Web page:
More Complex Search API Queries

Amy Unruh, Oct 2012
Google Developer Relations


The previous class covered the basics of defining, submitting, and processing a search query. The Search API supports more complex queries, including specification of the point in the index at which query should start, how the results should be sorted and formatted, and what information about the docs should be returned from the query. It also supports Geosearch (location-based queries).

In this lesson, we'll look in more detail at some of these features. You'll learn the following concepts:

  • Define and process the results of complex queries
  • Control which document fields are returned from a query
  • Use offsets and limits to control where a query starts and how many results are returned
  • Construct and use location-based queries (Geosearch)

See the Search API documentation for more detail on the features described in this lesson, as well as some additional capabilities that we won't cover here.


Learn how to perform complex Search API search queries


The precursor to this class, Getting Started with the Python Search API

You should also:

Query options

The constructor for class Query accepts an optional QueryOptions object as an argument, allowing you to configure a wide range of options:

search_query = search.Query(

Consider one of the QueryOptions configurations used in the example product search application:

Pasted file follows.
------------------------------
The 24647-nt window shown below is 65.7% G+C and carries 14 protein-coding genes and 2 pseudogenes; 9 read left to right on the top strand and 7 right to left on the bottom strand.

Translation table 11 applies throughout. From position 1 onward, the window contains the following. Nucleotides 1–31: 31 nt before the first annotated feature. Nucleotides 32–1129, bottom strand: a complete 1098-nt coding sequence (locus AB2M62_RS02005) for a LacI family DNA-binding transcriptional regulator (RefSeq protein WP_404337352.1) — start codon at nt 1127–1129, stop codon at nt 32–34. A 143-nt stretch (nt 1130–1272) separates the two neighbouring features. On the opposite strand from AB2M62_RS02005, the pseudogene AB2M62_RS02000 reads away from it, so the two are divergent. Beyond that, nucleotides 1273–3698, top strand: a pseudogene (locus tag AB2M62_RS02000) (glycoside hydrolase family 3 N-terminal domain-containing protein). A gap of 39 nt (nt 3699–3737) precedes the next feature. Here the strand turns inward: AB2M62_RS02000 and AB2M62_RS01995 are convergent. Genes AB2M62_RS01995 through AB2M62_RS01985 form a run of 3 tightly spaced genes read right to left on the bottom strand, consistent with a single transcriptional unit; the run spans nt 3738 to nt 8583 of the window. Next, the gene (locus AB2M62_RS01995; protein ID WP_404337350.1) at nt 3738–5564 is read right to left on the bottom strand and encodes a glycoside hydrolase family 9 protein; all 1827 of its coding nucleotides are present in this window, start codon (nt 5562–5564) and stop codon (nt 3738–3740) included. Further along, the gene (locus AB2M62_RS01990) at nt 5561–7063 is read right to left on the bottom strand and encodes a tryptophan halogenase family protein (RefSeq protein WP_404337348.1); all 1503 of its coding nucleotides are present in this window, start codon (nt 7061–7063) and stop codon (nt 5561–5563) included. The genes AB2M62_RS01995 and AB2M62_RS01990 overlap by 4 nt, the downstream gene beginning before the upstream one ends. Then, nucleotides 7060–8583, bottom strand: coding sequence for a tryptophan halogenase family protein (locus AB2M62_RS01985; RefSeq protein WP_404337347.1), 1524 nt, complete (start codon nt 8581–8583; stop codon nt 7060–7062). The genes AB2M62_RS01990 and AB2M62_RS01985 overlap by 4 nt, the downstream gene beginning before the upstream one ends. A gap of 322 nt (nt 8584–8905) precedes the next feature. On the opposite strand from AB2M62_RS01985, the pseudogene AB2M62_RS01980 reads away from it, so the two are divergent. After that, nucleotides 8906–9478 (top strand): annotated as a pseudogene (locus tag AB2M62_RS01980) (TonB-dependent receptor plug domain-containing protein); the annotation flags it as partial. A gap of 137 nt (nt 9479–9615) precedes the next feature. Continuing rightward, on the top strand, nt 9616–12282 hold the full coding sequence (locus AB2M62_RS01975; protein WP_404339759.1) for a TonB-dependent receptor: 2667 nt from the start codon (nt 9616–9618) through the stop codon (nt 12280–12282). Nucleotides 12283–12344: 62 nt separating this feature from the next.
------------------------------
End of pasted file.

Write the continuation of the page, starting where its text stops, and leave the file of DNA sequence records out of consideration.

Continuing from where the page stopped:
search_query = search.Query(
            expression='max(price, 14.99)')],
        returned_fields = [docs.Product.PID, docs.Product.DESCRIPTION,
          docs.Product.CATEGORY, docs.Product.AVG_RATING,
          docs.Product.PRICE, docs.Product.PRODUCT_NAME]

This specifies an offset (where to start the query) and a limit (the maximum number of results to return), some sort options (discussed in the next lesson), a list of snippeted fields, a list of returned expressions (computed fields), and a list of returned fields. Let's look at what each of these options does.

Query offsets, limits, and cursors

To control the number of results a query returns, use the QueryOptions constructor's limit parameter. The example product search application uses limit to return a maximum of three results per page.

The example above also shows the use of the offset parameter. The offset specifies the number of matched documents to skip before beginning to return results:


One common use for the offset and limit parameters is to paginate the query results. To implement pagination, you need to know the total number of matches the query found and how many have been returned so far. You can get that information from the returned SearchResults object:

number_found = search_results.number_found
returned_count = len(search_results.results)

The Search API also supports the use of query cursors. Cursors are another way to indicate the point from which to begin a query, allowing you to continue a search from the end of the previous result set. Using a cursor is generally more efficient than using offsets. However, the Search API doesn't currently support a "reverse cursor" as does the Datastore API, making it more difficult to to implement backward paging. For this reason, the example application uses offsets rather than cursors to paginate its query results. You can find an example using cursors here.